22. The Panel was mindful that a finding of impairment does not automatically follow a finding that the facts proved amounted to the statutory ground of conviction – it could properly conclude the offence was an isolated incident and that the chance of repetition in the future is remote. It also noted the guidance in the case of Cohen v General Medical Council  that it must be highly relevant when determining impairment that the conduct leading to the allegation is easily remediable, has been remedied and is highly unlikely to be repeated as well as the “critically important public policy issues” identified in that case. Given the prolonged period over which the Registrant admitted accessing indecent images of children, and the fact that he did so when he was having a bad day, the Panel was concerned that there remained a risk of repetition of the behaviour. It noted that he was required to participate in rehabilitation activities targeted at his offending as part of the criminal sentence, and would be subject to a Sexual Harm Prevention Order and required to be included on the Sex Offenders Register for 10 years. He had not supplied any information to the Panel as to the rehabilitation activities he had undertaken, nor had he engaged in the regulatory process or expressed any remorse or apology for his behaviour. However, the Panel was satisfied that offences of this nature are particularly serious and that it would be difficult for any registrant to establish they were not impaired on the personal aspect of the test for impairment even if they did engage fully on the regulatory process. The Panel found that the Registrant’s fitness to practise was impaired on the personal component.
23. In considering the public component of impairment, the Panel had regard to the important public policy issues, particularly the need to maintain confidence in the profession and declare and uphold proper standards of conduct and behaviour. Whilst the Registrant had stated that he only downloaded the images and at no stage personally harmed a child, the Panel was conscious that the Sanctions Policy adopted by the HCPC states that “Any offence relating to indecent images of children involves some degree of exploitation of a child, and so a conviction for such an offence is a very serious matter”.
24. The Panel considered that members of the public and members of the profession, knowing all of the facts, would be extremely concerned to learn that a Paramedic had been convicted of three counts of downloading indecent images of a child and admitted engaging in such behaviour for a prolonged period of time. Further, it considered that his conduct breached Standard 9 the Standards of Conduct, Performance and Ethics (2016) set out by the HCPC for all registered professionals, which requires registered professionals to be honest and trustworthy, and also:
“9.1 - You must make sure that your conduct justifies the public’s trust and confidence in you and your profession.”
25. The Panel determined that public and professional trust and confidence in the profession, professional standards, and the Regulator would be undermined if a finding of impairment was not made. The Panel concluded that the Registrant’s fitness to practise is currently impaired on the basis of the public component as well as the private component.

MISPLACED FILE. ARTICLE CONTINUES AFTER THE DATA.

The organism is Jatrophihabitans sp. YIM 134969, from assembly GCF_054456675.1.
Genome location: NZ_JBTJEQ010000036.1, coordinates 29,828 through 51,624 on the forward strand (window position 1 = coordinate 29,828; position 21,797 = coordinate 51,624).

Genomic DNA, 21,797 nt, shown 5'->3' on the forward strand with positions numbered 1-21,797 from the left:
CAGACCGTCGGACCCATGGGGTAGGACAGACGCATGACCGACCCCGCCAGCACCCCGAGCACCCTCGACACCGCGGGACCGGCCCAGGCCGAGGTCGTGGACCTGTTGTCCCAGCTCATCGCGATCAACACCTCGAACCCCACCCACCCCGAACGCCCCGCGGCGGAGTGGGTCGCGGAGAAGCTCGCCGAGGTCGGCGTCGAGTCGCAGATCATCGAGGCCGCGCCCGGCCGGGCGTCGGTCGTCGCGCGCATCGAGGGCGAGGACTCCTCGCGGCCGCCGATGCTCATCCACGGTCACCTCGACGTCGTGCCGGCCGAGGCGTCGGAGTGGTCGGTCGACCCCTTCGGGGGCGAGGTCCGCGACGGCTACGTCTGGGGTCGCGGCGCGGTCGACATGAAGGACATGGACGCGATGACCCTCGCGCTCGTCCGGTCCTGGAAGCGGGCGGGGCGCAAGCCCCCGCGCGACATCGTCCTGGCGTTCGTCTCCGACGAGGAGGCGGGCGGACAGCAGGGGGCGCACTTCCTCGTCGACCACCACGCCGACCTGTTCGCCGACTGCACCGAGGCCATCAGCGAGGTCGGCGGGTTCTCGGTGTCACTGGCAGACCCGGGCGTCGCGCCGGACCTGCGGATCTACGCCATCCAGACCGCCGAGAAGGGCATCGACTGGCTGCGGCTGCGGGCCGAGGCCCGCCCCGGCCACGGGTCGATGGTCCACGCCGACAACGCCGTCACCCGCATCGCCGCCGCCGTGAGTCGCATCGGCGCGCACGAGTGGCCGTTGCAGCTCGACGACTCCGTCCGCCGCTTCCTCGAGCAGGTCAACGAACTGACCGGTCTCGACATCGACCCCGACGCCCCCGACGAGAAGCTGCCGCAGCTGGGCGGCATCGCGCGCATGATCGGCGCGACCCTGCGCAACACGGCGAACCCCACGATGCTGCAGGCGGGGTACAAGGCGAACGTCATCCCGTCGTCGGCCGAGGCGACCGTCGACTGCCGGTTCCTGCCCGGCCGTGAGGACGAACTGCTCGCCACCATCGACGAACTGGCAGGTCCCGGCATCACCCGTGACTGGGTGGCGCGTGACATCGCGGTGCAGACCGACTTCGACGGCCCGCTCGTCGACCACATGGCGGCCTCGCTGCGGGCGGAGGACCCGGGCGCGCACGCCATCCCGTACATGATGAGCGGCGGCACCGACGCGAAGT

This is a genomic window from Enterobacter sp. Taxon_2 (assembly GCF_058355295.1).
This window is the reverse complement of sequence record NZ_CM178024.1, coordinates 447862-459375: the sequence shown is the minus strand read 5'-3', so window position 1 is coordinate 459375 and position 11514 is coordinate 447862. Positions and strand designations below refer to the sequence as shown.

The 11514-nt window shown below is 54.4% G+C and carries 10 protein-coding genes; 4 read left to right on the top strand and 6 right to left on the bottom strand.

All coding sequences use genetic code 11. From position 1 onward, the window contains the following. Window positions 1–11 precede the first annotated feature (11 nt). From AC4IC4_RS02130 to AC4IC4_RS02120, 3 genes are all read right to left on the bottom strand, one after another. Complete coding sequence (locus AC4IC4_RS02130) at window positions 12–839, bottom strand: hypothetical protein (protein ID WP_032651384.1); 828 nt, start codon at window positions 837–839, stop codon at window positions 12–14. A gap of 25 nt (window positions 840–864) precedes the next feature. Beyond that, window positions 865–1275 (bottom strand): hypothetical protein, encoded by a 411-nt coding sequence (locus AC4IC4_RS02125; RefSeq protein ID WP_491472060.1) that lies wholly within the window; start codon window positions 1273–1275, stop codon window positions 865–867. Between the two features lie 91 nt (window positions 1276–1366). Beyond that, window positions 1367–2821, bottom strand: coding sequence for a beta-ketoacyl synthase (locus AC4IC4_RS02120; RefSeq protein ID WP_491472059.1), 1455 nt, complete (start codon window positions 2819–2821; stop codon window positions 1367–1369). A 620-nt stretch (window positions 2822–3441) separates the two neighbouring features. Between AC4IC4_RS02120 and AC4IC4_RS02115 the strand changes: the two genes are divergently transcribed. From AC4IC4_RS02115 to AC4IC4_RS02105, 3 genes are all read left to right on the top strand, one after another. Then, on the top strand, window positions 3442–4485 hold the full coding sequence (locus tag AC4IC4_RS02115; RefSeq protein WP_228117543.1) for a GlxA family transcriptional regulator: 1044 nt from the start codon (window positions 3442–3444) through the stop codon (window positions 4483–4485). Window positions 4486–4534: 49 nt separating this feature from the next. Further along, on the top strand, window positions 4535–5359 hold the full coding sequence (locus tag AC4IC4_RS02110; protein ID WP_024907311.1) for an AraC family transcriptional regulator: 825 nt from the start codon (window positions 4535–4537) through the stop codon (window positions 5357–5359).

Decision on Sanction:
26. The Presenting Officer addressed the Panel in relation to sanction, confirming that all sanctions are available to the Panel. She referred to the Sanctions Policy adopted by the HCPC and encouraged the Panel to determine the least restrictive sanction that would afford an appropriate level of protection to the public. She reminded the Panel that the sanction imposed must be proportionate and emphasised that it would not be usual for a Registrant to be allowed to return to practice while subject to a suspended prison sentence, as set out in the case of CRHP v GDC and Fleischmann .
27. The Registrant’s state of remorse, insight and remediation was unknown to the Panel given that he had not engaged with the regulatory proceedings.
28. The Panel accepted the advice of the Legal Assessor. It was mindful that the purpose of any sanction is not to punish the Registrant, but to protect the public and promote the wider public interest. The public interest includes maintaining public confidence in the profession and the HCPC as its regulator by upholding proper standards of conduct and behaviour. The Panel applied the principle of proportionality by balancing the Registrant’s interests with the public interest and by considering each available sanction in ascending order of severity.
29. The Panel had regard to the recently updated Sanctions Policy adopted by HCPC and took into account the submissions made to it. It identified the following aggravating factors in relation to the Registrant’s conduct:
- the offence involved children;
- the Registrant admitted accessing indecent images of children over a prolonged period;
and the following mitigating factors:
- no other adverse findings have been recorded against the Registrant.
30. The Sanctions Policy provides at paragraph 40 that:
“There are some concerns which are so serious, that activities intended to remediate the concern cannot sufficiently reduce the risk to the public or public confidence in the profession. Despite the steps the registrant has taken to attempt to remediate the concerns, the panel is still likely to impose a serious sanction. These might include cases involving:
• sexual abuse of children or indecent images of children;
• criminal convictions for serious offences”
Paragraphs 78-79 of the Sanctions Policy state:
“78. Sexual abuse of children involves forcing or persuading them to take part in sexual activities and includes both physical contact and online activity. Each of the four countries has legislation which protects children from sexual abuse. Further details can be found on the NSPCC website.
79. Sexual abuse of children, whether physical or online, is intolerable, seriously damages public safety and undermines public confidence in the profession. Any professional found to have participated in sexual abuse of children in any capacity should not be allowed to remain in unrestricted practice.”